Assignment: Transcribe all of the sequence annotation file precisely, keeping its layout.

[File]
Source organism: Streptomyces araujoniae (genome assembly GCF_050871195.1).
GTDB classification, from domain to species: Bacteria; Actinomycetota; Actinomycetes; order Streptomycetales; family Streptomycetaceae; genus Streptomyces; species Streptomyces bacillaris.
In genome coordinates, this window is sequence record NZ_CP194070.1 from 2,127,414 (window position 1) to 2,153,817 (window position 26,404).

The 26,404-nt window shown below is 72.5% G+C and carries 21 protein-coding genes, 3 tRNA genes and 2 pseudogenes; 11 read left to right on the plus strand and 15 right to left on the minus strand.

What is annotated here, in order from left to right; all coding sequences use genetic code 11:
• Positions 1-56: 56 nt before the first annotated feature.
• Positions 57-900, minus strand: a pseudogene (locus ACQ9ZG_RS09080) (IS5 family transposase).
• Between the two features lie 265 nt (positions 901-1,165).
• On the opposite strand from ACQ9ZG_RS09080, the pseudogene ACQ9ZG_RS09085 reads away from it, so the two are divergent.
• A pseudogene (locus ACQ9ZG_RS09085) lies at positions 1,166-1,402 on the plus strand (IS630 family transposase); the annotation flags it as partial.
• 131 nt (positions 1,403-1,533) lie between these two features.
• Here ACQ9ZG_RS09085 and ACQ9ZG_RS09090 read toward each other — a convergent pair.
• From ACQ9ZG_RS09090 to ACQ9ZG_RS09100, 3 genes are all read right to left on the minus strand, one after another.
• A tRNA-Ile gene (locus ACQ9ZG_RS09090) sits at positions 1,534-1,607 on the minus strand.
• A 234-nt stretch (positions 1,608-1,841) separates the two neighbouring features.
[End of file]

Source organism: Streptomyces araujoniae (genome assembly GCF_050871195.1).
GTDB classification, from domain to species: Bacteria; Actinomycetota; Actinomycetes; order Streptomycetales; family Streptomycetaceae; genus Streptomyces; species Streptomyces bacillaris.
In genome coordinates, this window is sequence record NZ_CP194070.1 from 2,127,414 (window position 1) to 2,153,817 (window position 26,404).

The 26,404-nt window shown below is 72.5% G+C and carries 21 protein-coding genes, 3 tRNA genes and 2 pseudogenes; 11 read left to right on the plus strand and 15 right to left on the minus strand.

What is annotated here, in order from left to right; all coding sequences use genetic code 11:
• Positions 1-56: 56 nt before the first annotated feature.
• Positions 57-900, minus strand: a pseudogene (locus ACQ9ZG_RS09080) (IS5 family transposase).
• Between the two features lie 265 nt (positions 901-1,165).
• On the opposite strand from ACQ9ZG_RS09080, the pseudogene ACQ9ZG_RS09085 reads away from it, so the two are divergent.
• A pseudogene (locus ACQ9ZG_RS09085) lies at positions 1,166-1,402 on the plus strand (IS630 family transposase); the annotation flags it as partial.
• 131 nt (positions 1,403-1,533) lie between these two features.
• Here ACQ9ZG_RS09085 and ACQ9ZG_RS09090 read toward each other — a convergent pair.
• From ACQ9ZG_RS09090 to ACQ9ZG_RS09100, 3 genes are all read right to left on the minus strand, one after another.
• A tRNA-Ile gene (locus ACQ9ZG_RS09090) sits at positions 1,534-1,607 on the minus strand.
• A 234-nt stretch (positions 1,608-1,841) separates the two neighbouring features.